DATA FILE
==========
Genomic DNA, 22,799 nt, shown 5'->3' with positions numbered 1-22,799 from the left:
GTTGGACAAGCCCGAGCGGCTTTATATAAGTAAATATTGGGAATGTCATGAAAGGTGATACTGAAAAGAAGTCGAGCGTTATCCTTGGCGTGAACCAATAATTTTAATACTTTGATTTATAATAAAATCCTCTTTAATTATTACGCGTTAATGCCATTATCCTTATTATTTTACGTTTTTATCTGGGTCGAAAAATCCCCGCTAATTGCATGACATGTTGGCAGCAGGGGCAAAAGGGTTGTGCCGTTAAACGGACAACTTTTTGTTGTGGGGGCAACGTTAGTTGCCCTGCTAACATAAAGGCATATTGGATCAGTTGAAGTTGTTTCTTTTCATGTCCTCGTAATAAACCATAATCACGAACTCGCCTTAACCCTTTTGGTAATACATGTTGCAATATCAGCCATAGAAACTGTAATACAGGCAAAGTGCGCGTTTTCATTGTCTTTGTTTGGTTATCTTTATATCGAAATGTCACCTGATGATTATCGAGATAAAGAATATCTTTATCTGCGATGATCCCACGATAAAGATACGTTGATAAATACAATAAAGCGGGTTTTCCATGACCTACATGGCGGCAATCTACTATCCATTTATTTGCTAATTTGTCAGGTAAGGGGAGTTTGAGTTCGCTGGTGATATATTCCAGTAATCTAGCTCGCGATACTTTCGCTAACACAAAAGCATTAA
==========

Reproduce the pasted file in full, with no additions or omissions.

Genomic DNA, 22,799 nt, shown 5'->3' with positions numbered 1-22,799 from the left:
GTTGGACAAGCCCGAGCGGCTTTATATAAGTAAATATTGGGAATGTCATGAAAGGTGATACTGAAAAGAAGTCGAGCGTTATCCTTGGCGTGAACCAATAATTTTAATACTTTGATTTATAATAAAATCCTCTTTAATTATTACGCGTTAATGCCATTATCCTTATTATTTTACGTTTTTATCTGGGTCGAAAAATCCCCGCTAATTGCATGACATGTTGGCAGCAGGGGCAAAAGGGTTGTGCCGTTAAACGGACAACTTTTTGTTGTGGGGGCAACGTTAGTTGCCCTGCTAACATAAAGGCATATTGGATCAGTTGAAGTTGTTTCTTTTCATGTCCTCGTAATAAACCATAATCACGAACTCGCCTTAACCCTTTTGGTAATACATGTTGCAATATCAGCCATAGAAACTGTAATACAGGCAAAGTGCGCGTTTTCATTGTCTTTGTTTGGTTATCTTTATATCGAAATGTCACCTGATGATTATCGAGATAAAGAATATCTTTATCTGCGATGATCCCACGATAAAGATACGTTGATAAATACAATAAAGCGGGTTTTCCATGACCTACATGGCGGCAATCTACTATCCATTTATTTGCTAATTTGTCAGGTAAGGGGAGTTTGAGTTCGCTGGTGATATATTCCAGTAATCTAGCTCGCGATACTTTCGCTAACACAAAAGCATTAA